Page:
DuBois and other African-American intellectuals such as Marcus Garvey, Richard Wright, Zora Neale Hurston, and Langston Hughes were key figures in the development of the Renaissance movement. However, the Harlem Renaissance could not have happened without the Great migration from the South. Intellectuals in the North had the tools for cultural development -- some of them were middle-class citizens and could afford time…
The Klu Klux Klan and other terrorist mobs in the South lynched hundreds of African-Americans every year, and regularly destroyed their property, houses, and businesses. Because of political and socio-economic hurdles on the path of African-American development, many of them were hardly able to recover from the reign of terror and vandalism. The exploitative and racist treatment at the hands of the White population in the South tremendously influenced the psyche of African-Americans who increasingly became despondent and hopeless. Given the grim situation in the South, many African-Americans decided to migrate to the North because many of them literally had nothing to lose.
Their main arguments are based on historical assumptions and on facts which have represented turning points for the evolution of the African-American society throughout the decades, and especially during the Revolutionary War and the Civil War. In this regard, the Old Negro, and the one considered to be the traditional presence in the Harlem, is the result of history, and not of recent or contemporary events. From the point-of-view of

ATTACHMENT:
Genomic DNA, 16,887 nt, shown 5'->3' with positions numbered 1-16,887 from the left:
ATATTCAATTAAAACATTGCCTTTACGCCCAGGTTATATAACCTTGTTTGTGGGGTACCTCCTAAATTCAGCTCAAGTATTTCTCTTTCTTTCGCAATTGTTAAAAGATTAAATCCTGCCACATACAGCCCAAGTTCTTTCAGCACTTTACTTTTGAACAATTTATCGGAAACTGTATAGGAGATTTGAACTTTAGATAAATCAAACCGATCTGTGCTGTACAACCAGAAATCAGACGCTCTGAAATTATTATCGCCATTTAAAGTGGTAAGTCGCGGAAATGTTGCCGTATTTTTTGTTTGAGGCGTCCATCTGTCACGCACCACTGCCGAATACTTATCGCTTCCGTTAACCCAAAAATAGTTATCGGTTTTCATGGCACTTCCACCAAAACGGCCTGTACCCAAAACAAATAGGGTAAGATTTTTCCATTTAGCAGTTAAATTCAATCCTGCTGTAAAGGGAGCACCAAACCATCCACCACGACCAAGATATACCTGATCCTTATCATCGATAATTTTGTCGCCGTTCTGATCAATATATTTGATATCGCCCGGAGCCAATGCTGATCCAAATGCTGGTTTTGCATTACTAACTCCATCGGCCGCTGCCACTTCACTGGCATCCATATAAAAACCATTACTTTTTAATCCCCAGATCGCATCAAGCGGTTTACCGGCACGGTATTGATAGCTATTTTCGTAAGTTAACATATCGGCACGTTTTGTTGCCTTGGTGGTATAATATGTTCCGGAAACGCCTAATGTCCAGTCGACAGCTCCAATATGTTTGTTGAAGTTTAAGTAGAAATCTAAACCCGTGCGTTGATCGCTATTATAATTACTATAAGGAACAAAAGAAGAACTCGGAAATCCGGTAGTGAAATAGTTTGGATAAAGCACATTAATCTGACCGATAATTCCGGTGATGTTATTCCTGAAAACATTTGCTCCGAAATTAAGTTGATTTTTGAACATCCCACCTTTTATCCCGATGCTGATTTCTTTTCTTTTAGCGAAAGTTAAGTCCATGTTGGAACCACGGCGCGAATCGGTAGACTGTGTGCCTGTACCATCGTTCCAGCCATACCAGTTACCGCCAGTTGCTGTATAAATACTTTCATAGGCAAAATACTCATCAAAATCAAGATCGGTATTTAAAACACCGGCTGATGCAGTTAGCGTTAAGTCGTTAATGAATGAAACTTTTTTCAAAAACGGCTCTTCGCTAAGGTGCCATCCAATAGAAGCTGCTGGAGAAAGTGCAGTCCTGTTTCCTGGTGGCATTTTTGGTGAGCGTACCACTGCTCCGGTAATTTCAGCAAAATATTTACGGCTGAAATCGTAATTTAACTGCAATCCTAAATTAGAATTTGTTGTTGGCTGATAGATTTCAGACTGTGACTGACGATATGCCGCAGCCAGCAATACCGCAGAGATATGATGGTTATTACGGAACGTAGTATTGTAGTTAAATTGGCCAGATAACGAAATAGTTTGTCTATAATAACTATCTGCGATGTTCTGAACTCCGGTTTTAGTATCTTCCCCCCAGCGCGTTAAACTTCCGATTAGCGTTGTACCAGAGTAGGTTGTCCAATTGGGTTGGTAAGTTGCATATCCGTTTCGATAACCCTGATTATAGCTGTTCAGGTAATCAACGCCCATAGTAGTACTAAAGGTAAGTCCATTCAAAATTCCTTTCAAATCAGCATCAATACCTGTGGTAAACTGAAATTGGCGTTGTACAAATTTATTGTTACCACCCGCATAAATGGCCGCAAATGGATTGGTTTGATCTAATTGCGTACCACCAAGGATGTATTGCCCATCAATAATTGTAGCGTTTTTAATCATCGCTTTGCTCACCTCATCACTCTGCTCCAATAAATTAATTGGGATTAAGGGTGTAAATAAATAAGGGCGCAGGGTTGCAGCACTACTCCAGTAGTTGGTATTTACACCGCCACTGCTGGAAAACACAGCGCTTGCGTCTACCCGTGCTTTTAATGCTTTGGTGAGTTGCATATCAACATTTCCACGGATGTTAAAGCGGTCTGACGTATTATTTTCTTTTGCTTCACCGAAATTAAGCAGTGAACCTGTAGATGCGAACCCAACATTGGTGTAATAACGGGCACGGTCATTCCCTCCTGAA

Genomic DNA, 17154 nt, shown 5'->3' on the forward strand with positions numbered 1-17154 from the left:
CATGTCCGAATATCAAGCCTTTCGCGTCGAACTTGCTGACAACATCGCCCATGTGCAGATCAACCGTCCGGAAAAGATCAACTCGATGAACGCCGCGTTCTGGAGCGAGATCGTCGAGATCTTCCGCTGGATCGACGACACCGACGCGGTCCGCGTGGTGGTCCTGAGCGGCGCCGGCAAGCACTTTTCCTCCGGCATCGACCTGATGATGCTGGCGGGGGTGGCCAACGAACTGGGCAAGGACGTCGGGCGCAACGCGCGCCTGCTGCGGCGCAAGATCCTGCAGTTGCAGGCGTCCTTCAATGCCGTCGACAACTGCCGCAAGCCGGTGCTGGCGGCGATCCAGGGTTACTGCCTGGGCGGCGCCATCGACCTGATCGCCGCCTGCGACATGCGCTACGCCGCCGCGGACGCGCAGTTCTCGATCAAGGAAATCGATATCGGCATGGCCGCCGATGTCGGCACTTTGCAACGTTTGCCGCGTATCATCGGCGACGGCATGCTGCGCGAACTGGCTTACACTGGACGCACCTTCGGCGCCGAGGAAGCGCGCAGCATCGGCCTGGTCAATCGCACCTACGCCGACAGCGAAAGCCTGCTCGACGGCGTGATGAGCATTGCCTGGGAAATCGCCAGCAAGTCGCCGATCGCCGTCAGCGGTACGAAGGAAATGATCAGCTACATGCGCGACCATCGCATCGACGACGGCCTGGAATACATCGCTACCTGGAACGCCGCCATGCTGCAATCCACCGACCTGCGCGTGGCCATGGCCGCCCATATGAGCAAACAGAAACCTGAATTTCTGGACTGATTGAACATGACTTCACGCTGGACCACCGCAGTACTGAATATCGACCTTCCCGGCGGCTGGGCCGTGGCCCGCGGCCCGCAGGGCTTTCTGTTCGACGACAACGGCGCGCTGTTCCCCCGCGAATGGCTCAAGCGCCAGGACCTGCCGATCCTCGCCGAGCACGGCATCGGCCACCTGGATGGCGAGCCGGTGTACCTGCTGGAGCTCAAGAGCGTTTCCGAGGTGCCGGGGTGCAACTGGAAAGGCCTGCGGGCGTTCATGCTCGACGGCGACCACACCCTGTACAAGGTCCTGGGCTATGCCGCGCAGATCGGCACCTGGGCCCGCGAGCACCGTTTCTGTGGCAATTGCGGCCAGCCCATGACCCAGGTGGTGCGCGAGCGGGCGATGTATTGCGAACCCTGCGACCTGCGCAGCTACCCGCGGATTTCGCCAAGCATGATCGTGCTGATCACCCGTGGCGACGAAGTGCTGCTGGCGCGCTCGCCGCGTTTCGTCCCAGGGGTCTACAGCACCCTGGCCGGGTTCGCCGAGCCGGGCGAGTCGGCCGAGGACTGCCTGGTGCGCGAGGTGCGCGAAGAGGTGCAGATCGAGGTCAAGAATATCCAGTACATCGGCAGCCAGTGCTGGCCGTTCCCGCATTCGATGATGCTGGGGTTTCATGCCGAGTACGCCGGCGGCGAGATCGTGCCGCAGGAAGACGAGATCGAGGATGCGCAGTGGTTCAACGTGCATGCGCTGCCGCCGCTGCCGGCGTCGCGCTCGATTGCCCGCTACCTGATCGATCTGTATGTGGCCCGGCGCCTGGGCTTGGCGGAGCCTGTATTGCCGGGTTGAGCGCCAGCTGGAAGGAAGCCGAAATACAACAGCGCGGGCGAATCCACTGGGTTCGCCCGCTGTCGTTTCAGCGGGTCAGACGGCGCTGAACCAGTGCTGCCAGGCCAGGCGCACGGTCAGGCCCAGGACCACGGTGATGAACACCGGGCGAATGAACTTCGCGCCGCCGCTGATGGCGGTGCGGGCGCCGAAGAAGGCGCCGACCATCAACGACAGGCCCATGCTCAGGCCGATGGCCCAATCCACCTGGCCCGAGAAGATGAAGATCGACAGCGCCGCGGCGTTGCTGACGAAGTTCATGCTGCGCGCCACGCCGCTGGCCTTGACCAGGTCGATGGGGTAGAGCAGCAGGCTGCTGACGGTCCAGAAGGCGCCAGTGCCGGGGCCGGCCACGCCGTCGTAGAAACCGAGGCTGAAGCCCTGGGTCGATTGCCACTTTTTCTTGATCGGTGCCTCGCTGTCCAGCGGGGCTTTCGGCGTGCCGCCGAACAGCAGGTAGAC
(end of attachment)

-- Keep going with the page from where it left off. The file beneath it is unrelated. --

The roots of such music can be traced back still further to the gospel hymns, work songs, and field calls that developed amongst slave populations in the south during the eighteenth and nineteenth centuries (Scholastic 2011). The Southern and decidedly African-American sounds of blues and early jazz were brought along with the Great migration, where New Orleans styles like Dixieland met with the calmer strains of the Mississippi blues
Modernism and Harlem Renaissance The Modernist Movement Modernism during the early part of the 20th century was a recognition of power in the human heart and mind ot make, improve, and reshape the environment (History of Visual Communication, 2012). This reshaping process was made possible with the assistance of science, technology, and experimentation. In addition to the political and cultural implications of this recognition, this reshaping process also manifested itself in the
They were followed in 1936 by the Harlem River Houses, a more modest experiment in housing projects. And by 1964, nine giant public housing projects had been constructed in the neighborhood, housing over 41,000 people [see also Tritter; Pinckney and Woock]. The roots of Harlem's various pre 1960's-era movements for African-American equality began growing years before the Harlem Renaissance itself, and were still alive long after the Harlem Renaissance ended.
This League advocated the peaceful and friendly expansion and recognition of African-American culture and roots in Africa. It also helped pave the way for more militant African-American advocacy groups that found their way into popular African-American culture and society during the Harlem Renaissance. The Universal African Legion also had affiliate companies and corporations, which gave African-Americans more cultural, economic, and political clout and representation during this time period. Garvey
The simultaneous convergence of these leaders, groups, and movements, is easy to understand when one considers the environment of the Harlem area during the early 1900s. With vast numbers of new African-American citizens having come from the racist south, the area was ripe with social, political, and cultural concepts that come with new found freedom. In such a charged atmosphere, leaders such as Garvey had an audience ready to listen,